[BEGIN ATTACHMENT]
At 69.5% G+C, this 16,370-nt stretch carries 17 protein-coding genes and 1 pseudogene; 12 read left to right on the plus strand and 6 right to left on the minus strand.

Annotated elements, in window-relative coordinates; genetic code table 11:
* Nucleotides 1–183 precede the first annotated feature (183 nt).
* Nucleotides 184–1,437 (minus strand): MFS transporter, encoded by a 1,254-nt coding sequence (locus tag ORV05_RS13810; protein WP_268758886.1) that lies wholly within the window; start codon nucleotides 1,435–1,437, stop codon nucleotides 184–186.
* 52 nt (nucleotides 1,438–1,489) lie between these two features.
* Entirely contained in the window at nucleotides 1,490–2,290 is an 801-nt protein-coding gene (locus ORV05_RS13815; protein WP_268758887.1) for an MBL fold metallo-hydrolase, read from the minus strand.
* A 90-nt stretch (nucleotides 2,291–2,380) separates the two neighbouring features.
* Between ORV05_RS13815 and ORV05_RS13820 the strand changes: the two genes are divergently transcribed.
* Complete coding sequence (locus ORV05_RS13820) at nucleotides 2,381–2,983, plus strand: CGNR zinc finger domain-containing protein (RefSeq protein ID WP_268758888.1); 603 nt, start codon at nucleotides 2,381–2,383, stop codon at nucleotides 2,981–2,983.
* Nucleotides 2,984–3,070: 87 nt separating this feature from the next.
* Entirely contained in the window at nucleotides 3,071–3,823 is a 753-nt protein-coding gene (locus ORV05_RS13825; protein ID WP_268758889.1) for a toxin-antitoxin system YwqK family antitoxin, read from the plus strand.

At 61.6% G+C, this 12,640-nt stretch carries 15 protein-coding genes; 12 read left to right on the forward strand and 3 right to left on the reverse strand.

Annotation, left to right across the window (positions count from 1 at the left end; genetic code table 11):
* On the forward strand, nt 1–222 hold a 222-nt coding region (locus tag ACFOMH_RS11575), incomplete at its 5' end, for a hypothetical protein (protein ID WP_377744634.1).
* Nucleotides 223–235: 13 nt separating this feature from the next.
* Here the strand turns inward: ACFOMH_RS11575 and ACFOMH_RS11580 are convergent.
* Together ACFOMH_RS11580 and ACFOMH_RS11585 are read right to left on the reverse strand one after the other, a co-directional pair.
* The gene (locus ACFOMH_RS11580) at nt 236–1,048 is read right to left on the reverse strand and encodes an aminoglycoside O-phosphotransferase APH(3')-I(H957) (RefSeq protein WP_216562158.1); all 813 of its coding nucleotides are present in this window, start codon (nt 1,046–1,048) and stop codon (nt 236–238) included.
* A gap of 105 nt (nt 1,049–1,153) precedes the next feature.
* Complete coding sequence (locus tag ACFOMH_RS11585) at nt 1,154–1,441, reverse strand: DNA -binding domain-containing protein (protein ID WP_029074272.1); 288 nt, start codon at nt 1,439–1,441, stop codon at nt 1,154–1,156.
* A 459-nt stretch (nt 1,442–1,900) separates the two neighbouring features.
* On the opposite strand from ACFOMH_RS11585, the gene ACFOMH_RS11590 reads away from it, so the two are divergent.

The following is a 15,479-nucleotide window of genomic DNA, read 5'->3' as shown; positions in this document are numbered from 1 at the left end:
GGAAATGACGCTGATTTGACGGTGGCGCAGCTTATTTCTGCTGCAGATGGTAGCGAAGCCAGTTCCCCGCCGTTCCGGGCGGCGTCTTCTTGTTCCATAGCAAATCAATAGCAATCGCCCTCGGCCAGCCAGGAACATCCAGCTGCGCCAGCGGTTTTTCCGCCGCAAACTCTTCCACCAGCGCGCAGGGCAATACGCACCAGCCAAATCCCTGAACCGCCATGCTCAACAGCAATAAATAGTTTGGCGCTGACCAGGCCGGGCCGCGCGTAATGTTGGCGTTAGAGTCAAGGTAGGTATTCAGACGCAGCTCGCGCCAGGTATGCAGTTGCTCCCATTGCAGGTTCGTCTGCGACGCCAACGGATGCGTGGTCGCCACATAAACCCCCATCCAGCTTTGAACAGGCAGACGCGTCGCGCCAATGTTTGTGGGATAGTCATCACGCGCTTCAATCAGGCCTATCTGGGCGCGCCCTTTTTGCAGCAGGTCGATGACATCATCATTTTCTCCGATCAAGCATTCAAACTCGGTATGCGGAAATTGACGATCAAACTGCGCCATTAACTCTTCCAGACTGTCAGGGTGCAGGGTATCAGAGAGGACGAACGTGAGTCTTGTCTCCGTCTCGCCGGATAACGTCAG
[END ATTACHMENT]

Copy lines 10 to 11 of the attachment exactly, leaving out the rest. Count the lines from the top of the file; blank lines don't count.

* Nucleotides 2,984–3,070: 87 nt separating this feature from the next.
* Entirely contained in the window at nucleotides 3,071–3,823 is a 753-nt protein-coding gene (locus ORV05_RS13825; protein ID WP_268758889.1) for a toxin-antitoxin system YwqK family antitoxin, read from the plus strand.